In my style of writing, I often find that I lapse into relating what happens or has happened, usually via short, choppy, dead sentences. As far as I can tell, this is because the scene I am writing cannot be shown - or at least would need to be greatly revised before it could be. My method for fixing this is to simply skip the scene in question, and fast forward to the point where I can begin showing, rather than telling.
Note: This does not mean I believe telling is an inherent no-no. See the first comment to what's answer.
Here is an example, from what I am currently writing:
The main protagonist is currently a prisoner. After relating the terrible conditions of the dungeon (which was done through showing, not telling), there is a chapter break. In the next chapter, a guard enters the dungeon and starts ordering everyone up. The protagonist gets in the way, and the guard knocks her out.
Here's the break. While the protagonist is out, the guard gets everyone out of the cell and lines them up for inspection by an individual. None of that is related. The protagonist wakes up during the inspection, at the first point things can be shown again. How she got there is eventually revealed a paragraph or two later, by the guard simply stating that they are being inspected. That's all the reader really needs to know.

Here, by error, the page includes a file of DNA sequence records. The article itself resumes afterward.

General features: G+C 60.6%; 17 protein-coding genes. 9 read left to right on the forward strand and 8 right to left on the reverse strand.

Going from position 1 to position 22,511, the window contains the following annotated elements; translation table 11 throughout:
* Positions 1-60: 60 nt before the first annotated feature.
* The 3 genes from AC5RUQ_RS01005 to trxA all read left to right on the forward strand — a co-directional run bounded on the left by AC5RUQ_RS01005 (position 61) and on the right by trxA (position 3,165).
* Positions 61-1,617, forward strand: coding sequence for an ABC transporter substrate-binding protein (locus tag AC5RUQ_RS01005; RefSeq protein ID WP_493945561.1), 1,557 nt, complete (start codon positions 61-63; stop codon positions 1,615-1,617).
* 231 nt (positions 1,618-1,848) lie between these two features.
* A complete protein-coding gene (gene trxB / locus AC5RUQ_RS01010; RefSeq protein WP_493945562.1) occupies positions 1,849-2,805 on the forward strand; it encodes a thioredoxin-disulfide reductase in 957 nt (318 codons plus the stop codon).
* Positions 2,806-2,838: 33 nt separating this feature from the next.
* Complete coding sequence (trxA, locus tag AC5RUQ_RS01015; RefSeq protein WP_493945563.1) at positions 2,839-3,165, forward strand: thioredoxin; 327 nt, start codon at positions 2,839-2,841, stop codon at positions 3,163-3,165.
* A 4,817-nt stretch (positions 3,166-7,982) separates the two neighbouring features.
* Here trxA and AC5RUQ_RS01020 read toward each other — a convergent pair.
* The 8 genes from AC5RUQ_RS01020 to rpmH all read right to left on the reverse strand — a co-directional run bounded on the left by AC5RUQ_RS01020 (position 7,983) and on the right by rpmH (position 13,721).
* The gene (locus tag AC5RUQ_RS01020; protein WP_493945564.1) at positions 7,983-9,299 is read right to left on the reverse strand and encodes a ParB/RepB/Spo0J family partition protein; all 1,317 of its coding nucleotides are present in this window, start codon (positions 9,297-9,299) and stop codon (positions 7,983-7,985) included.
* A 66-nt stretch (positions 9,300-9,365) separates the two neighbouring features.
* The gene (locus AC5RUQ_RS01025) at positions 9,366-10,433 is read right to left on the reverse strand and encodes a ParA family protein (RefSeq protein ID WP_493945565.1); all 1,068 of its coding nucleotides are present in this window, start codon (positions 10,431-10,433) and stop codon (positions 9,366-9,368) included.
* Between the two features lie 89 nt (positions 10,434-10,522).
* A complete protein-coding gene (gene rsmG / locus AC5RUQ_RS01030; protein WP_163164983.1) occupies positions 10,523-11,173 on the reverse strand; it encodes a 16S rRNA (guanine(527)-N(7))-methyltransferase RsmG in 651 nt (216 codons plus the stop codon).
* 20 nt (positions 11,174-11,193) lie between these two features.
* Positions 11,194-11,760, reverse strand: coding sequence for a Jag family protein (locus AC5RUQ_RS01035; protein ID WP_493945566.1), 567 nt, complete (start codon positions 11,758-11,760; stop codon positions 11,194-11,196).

This method generally works just fine. I find that the reader doesn't really need to know everything that would have happened in the 'telling' scene, and I can relate the bare minimums in the 'showing' scene, usually through dialogue or action.
Here's my question: Is this a good method, or a bad method? Out of necessity, I can't relate what has transpired right away, and often wait several paragraphs before doing so. Will not knowing what has happened confuse/frustrate a reader? Or will it simply build suspense, and so add to the scene?